Ambo makes 6th landfall as torrential rain, damaging winds batter Philippines

By Maura Kelly, AccuWeather,
Citizens go past fallen trees and debris on the road due to effects of Typhoon Vongfong/Ambo in San Policarpo town, Eastern Samar province, Philippines, on Friday. Photo by Jerome Pedrosa/EPA-EFE
Citizens go past fallen trees and debris on the road due to effects of Typhoon Vongfong/Ambo in San Policarpo town, Eastern Samar province, Philippines, on Friday. Photo by Jerome Pedrosa/EPA-EFE

May 15 (UPI) -- Tropical Storm Ambo, also known as Vongfong, made the sixth of numerous expected landfalls over the eastern Philippines on Friday.

Although the tropical system has begun to lose wind intensity, it will still forge a path of destruction over the country's northern islands through the weekend.


Ambo strengthened throughout the week as it tracked over the warm waters of the Philippine Sea and became the first named tropical system in the Northern Pacific Ocean of 2020. On Thursday afternoon, the former typhoon had wind speeds around 96 mph, making it equivalent to a Category 3 hurricane in the Atlantic and East Pacific basins.

Although Ambo has lost wind intensity and is no longer a typhoon, it still poses a significant flooding threat across the northern Philippines. As a result, the PAGASA has heavy rainfall warnings and flooding advisories issued across regions of Luzon, including a red warning in Metro Manila on Friday evening. A total of 3.66 inches of rain fell in parts of the city on Friday.


At least two people have been injured as of Friday afternoon, and 13,000 have been forced to leave their homes, according to the Philippine News Agency. A total of 48 towns also suffered power outages across Samar and Biliran.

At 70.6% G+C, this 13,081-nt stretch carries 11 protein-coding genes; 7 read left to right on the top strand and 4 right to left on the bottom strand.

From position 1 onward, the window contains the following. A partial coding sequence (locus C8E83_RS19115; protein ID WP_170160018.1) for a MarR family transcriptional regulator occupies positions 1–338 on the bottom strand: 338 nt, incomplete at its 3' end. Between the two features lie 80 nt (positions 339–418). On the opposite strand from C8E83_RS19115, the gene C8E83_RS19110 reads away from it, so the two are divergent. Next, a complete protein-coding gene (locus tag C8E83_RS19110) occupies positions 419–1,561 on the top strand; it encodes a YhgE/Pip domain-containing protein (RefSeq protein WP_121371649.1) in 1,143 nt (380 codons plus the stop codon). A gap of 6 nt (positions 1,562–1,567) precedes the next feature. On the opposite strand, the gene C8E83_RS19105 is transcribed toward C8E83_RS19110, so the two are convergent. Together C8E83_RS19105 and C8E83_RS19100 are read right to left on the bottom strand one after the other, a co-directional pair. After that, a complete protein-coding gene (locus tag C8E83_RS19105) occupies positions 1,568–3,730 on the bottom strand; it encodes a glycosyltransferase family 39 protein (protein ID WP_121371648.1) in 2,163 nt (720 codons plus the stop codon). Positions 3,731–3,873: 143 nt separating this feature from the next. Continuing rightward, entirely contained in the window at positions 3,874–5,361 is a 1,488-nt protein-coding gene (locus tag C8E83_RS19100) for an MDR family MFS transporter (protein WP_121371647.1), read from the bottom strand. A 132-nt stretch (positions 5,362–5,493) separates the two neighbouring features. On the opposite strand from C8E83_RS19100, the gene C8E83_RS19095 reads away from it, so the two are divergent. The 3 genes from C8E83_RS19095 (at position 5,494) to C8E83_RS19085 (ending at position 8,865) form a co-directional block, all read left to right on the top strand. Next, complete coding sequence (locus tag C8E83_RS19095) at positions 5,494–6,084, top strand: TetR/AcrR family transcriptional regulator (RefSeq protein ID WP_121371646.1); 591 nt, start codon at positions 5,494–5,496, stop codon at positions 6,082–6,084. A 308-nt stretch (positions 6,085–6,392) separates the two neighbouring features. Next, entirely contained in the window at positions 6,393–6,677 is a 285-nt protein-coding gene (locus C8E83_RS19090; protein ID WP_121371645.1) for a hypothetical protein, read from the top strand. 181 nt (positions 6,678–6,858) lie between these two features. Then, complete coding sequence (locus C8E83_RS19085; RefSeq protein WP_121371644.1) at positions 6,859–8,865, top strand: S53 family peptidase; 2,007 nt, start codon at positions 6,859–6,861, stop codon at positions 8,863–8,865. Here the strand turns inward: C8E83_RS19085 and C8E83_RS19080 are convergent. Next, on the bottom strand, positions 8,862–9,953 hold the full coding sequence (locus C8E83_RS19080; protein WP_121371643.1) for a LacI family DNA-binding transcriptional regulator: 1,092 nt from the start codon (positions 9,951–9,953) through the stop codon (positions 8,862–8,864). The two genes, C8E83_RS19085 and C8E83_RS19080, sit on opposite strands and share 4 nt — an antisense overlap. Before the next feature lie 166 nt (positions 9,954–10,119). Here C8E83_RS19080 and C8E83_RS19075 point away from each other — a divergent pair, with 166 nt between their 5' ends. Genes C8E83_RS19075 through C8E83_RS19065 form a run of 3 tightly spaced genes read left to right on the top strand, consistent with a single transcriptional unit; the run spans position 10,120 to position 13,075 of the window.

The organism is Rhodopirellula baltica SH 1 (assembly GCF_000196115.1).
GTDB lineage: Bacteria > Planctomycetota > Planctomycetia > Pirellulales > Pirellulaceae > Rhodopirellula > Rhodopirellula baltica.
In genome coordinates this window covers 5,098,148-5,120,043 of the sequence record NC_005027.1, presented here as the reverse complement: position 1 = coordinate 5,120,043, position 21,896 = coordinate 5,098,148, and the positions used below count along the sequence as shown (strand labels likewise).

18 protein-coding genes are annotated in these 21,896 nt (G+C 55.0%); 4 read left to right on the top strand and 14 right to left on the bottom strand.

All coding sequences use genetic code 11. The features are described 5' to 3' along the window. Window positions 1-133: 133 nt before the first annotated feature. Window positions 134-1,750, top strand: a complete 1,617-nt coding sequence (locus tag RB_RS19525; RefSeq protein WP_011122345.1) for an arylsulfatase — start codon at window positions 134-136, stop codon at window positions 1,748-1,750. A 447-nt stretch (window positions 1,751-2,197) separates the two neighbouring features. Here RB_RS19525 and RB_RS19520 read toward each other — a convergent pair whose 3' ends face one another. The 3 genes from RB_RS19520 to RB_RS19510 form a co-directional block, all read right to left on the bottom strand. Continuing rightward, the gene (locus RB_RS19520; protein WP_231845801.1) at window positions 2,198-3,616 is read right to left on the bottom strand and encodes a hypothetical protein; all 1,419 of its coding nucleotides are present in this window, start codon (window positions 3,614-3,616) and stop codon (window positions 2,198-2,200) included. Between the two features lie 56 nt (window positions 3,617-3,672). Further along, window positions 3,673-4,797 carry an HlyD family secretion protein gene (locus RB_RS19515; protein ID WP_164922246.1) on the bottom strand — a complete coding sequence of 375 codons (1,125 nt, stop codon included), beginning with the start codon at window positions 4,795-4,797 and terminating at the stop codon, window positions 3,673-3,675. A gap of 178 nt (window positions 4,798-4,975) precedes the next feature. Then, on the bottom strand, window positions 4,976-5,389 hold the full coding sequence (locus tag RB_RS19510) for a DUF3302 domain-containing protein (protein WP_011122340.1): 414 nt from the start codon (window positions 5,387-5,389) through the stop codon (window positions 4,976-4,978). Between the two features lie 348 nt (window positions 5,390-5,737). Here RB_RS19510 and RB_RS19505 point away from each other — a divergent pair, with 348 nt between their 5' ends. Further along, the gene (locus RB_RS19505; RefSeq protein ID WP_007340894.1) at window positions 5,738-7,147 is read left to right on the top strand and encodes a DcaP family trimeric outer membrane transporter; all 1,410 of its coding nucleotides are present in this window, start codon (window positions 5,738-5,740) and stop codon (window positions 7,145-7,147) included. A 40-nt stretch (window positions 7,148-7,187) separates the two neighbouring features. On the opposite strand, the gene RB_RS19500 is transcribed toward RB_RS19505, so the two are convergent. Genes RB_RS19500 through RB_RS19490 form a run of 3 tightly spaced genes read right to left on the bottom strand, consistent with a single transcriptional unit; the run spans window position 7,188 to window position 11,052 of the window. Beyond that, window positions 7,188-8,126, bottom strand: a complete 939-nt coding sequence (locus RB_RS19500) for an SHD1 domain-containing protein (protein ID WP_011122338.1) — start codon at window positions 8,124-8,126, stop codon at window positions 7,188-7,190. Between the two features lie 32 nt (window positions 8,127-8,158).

In preparation of the storm, towns forecast to be in the path of the typhoon issued evacuations and distribution of relief packages.

Given the ongoing global COVID-19 pandemic, evacuees were required to wear face masks and families will practice social distancing in shelters.

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The New York Times reports that 50,000 people took refuge in evacuation shelters. This is increasing the concern for further spread of the virus

Towns are not the only ones preparing for the storm. There have been reports of at least 20 cruise ships that moved out to sea to avoid bumping into each other while anchored.

According to AccuWeather senior meteorologist Dave Houk, the more time Ambo remains over the islands, the faster it will weaken.

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"The mountains on each of the islands have the potential to rip Ambo apart and weaken it considerably," Houk added.

Wind gusts near an AccuWeather Local StormMax of 125 mph will become less likely as Ambo loses strength.


Regardless of the strength of the storm, heavy tropical downpours throughout Saturday night can increase the risk of flooding and mudslides across Luzon.

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"There will be a lot of moisture associated with this system, which will help to create a wide swath of heavy rain across the northern Philippines," said Houk.

As much as 4 inches to 8 inches is possible across the northern Philippines.

The heaviest rain is likely to follow the center and just east of the storm's path, as moisture is pulled in from the warm Philippine Sea. It is in this region that the AccuWeather Local StormMax of 12 inches is most likely.

The AccuWeather Local StormMax rainfall is expected to remain to the north and east of Manila, though rainfall of 3 inches to 6 inches is expected in the city.

As Ambo continues to track to the north then northeast this weekend, it will bring some rain and gusty thunderstorms to parts of southern Taiwan, but due to continue weakening, the risk to lives and property is expected to be small.

Ambo is forecast to continue to weaken into the beginning of next week as it moves over cooler water and is absorbed by a nontropical system that will be tracking farther north over Japan.


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